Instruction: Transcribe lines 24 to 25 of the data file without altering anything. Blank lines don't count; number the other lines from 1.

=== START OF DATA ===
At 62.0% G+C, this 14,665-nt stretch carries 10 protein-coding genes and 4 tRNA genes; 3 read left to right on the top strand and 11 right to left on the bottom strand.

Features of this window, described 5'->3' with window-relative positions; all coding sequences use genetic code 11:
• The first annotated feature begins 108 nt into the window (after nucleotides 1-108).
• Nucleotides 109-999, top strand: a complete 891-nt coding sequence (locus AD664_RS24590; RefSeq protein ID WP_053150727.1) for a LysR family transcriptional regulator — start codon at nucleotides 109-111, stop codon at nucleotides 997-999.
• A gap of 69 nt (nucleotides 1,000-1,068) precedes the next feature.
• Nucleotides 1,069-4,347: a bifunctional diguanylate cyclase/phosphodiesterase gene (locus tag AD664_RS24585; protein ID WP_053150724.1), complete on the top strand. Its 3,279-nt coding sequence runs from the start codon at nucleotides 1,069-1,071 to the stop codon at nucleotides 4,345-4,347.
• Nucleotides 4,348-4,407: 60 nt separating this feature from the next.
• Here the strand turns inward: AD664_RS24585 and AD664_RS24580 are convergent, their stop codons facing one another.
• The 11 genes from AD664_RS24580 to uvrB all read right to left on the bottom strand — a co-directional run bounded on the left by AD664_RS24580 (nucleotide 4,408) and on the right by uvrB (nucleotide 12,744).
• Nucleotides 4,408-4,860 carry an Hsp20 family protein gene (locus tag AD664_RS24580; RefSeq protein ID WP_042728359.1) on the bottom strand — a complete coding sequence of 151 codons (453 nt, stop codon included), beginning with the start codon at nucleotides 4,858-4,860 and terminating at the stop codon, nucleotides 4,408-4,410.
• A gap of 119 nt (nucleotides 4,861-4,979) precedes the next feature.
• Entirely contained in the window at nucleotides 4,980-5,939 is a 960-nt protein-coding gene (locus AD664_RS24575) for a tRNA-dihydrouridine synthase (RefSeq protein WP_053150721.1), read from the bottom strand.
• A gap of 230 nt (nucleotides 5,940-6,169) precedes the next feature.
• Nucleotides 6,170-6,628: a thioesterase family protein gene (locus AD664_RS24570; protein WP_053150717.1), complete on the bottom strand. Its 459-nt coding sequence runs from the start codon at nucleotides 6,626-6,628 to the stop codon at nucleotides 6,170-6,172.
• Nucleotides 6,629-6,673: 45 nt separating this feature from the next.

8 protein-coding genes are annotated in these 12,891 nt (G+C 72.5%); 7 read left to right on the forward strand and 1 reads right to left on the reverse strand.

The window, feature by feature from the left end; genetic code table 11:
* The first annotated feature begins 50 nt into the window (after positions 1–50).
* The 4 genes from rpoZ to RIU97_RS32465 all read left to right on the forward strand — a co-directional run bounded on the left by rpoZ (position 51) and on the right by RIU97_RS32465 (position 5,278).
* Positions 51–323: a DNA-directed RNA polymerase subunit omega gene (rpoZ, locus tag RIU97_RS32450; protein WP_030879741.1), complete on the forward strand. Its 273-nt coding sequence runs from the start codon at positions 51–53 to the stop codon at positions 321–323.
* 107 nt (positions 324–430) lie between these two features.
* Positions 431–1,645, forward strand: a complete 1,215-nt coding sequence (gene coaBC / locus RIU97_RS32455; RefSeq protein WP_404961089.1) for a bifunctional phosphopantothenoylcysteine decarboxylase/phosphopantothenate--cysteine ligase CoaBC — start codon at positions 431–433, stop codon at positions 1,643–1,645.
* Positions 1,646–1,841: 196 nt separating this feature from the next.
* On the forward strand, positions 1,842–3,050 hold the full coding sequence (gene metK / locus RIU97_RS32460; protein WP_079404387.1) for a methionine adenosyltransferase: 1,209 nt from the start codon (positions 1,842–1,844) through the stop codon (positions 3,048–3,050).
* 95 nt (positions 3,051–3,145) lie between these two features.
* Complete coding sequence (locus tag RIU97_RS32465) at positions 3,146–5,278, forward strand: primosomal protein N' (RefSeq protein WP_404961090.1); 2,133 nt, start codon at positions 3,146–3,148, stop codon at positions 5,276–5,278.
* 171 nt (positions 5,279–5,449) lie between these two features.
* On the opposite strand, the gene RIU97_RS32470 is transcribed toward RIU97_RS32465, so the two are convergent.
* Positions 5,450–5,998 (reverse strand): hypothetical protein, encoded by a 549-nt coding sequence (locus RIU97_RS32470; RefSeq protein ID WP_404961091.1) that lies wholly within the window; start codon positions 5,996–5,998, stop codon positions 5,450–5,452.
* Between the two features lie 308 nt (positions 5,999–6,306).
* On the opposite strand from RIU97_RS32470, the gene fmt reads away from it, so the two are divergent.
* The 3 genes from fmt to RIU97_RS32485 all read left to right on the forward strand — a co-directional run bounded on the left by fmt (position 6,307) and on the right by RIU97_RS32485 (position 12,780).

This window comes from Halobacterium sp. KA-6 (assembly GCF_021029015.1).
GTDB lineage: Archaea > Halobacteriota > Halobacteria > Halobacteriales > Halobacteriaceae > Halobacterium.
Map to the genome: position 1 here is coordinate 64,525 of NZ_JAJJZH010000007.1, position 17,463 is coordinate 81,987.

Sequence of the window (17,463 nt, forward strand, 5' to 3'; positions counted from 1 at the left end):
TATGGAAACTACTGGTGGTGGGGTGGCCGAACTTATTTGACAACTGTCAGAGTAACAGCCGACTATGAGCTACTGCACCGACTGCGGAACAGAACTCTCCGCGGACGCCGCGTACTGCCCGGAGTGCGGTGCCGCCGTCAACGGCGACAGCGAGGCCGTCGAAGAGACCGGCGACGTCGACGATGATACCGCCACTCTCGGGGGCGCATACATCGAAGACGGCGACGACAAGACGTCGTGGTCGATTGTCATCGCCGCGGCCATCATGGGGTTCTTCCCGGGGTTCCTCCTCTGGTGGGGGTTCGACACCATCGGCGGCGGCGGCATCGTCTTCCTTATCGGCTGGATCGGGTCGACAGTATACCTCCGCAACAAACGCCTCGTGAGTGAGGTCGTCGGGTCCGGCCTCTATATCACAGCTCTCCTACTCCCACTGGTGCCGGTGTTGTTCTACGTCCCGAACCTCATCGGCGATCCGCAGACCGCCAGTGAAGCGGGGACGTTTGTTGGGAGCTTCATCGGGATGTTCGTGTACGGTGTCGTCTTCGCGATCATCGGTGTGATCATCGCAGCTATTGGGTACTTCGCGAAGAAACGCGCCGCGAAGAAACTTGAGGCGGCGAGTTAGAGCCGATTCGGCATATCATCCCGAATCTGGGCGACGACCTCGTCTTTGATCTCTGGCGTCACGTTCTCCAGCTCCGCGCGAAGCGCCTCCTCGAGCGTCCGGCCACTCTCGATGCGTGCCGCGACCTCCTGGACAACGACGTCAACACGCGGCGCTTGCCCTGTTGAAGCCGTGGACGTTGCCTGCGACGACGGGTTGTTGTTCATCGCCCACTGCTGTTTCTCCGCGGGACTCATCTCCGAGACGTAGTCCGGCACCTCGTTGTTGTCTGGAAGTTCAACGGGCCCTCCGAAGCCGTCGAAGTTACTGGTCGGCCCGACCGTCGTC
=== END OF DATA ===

* On the forward strand, positions 1,842–3,050 hold the full coding sequence (gene metK / locus RIU97_RS32460; protein WP_079404387.1) for a methionine adenosyltransferase: 1,209 nt from the start codon (positions 1,842–1,844) through the stop codon (positions 3,048–3,050).
* 95 nt (positions 3,051–3,145) lie between these two features.